Through a special arrangement, presented here for discussion is an excerpt of a current article from Commerce Anywhere Blog.
When you think about it, a butler and a stalker may be indistinguishable to an uninformed onlooker. The big difference is in their motivation; the butler is trying to make your life easier.
Consumers say they want better shopping experiences and their spending backs that up. Look at the growth of Amazon. How can Amazon be rated by consumers the number one customer service retailer while Nordstrom is number 10? Has anyone actually ever talked to an Amazon representative? Everything Amazon does is data-driven — data that is collected on its customers to improve the shopping experience.
Every click on the websites we shop is recorded. Every purchase using a credit card is stored. Every interaction with an ATM is videotaped. If you're carrying a mobile phone, you're on the grid. You're kidding yourself if you think otherwise.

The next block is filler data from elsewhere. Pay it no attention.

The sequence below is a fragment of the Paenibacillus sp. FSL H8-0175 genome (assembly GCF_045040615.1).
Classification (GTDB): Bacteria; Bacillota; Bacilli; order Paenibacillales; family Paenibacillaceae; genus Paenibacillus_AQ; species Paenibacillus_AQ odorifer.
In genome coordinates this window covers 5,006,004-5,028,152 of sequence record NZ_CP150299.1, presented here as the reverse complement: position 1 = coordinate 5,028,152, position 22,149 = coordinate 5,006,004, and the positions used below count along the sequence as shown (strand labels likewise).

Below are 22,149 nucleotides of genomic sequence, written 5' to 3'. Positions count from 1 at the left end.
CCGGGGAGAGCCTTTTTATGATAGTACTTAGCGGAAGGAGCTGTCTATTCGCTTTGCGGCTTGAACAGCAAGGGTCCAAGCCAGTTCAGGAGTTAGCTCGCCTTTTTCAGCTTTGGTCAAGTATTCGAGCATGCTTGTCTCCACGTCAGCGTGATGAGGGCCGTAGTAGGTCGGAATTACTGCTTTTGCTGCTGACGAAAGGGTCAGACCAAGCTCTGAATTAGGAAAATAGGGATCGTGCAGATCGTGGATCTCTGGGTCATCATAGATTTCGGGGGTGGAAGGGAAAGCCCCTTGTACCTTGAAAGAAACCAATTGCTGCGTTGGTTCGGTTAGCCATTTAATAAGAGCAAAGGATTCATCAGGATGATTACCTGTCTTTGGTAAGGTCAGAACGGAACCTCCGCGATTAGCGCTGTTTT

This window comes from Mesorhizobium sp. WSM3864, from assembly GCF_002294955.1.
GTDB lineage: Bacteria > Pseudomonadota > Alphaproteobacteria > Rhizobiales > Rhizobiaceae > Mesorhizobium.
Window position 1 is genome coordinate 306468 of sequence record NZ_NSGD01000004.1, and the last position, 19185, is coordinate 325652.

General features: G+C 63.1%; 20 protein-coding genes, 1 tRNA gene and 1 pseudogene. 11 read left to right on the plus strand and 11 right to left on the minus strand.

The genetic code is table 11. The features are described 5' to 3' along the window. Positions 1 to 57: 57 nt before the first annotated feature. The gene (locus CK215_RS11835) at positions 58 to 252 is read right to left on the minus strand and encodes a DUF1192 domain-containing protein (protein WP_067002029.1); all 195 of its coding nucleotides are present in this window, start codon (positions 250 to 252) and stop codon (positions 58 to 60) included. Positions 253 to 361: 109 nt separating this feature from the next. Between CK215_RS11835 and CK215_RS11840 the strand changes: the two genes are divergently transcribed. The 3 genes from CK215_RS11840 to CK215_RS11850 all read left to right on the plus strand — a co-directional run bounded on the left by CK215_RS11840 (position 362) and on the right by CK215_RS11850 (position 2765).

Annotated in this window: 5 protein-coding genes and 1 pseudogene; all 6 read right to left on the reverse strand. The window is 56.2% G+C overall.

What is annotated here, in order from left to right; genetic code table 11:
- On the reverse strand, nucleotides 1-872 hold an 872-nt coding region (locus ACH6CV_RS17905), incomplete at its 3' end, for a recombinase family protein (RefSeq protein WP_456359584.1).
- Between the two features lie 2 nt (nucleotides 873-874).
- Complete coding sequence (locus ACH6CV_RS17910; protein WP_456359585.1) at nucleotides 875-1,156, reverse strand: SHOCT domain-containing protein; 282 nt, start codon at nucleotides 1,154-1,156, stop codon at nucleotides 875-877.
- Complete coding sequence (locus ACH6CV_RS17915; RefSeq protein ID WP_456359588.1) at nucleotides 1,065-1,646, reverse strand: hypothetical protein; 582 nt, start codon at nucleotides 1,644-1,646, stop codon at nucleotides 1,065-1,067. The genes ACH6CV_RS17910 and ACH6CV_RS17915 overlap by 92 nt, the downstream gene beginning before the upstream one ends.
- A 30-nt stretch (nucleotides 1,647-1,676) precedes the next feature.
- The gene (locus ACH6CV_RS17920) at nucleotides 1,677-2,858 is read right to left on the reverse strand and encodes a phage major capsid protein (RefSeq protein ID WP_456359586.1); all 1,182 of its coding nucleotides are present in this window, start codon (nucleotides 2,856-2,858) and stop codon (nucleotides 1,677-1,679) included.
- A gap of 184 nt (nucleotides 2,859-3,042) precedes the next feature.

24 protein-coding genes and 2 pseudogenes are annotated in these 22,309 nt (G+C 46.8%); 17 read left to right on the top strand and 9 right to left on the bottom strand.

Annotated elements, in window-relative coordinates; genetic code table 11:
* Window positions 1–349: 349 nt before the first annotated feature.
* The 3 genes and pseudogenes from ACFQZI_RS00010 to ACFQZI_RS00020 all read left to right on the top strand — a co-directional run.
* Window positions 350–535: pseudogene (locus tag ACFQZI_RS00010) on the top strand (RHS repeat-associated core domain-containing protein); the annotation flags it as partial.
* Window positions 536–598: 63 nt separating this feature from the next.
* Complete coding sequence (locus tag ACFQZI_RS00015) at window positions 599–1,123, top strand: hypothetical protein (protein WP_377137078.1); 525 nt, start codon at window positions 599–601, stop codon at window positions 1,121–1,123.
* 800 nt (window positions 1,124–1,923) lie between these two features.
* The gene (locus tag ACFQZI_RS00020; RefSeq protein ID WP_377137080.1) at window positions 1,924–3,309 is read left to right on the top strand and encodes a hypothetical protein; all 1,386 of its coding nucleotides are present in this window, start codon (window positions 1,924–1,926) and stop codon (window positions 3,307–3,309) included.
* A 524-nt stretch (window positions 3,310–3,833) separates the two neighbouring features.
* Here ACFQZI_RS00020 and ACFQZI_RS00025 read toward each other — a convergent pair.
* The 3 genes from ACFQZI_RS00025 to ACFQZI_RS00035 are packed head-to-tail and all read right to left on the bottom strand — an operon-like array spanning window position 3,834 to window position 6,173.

I love these surveys that ask shoppers how they feel about tracking their purchases and movements in stores. Who's really going to say they want to be tracked? My privacy isn't something I give away for free if I can help it. People use credit cards even though all their purchases are tracked. They use loyalty cards too. They'll post all day on Facebook, Twitter, and Instagram and, in some cases, their location is tracked there as well. Why would they do that?
We trade privacy for benefits, quid pro quo. The convenience of my toll-tag outweighs the fact that my drives are recorded. Yeah, I suppose the team at Law and Order can subpoena those records and figure out where I was at the time of the crime, but I'd like to think it's more likely to provide an alibi than a conviction.
I'm all for limiting data sharing with third parties, and I support the "right to be forgotten." I'm concerned about identity theft, and I don't go around advertising my contact information. So I guess I do value my privacy — I just don't think a few beacons in my local stores are a big deal. And I like the result of stores having better assortments, lower prices, and providing offers that interest me.
What's the likelihood that beacons and other store tracking technology will be fairly common and widely accepted inside stores within two to three years?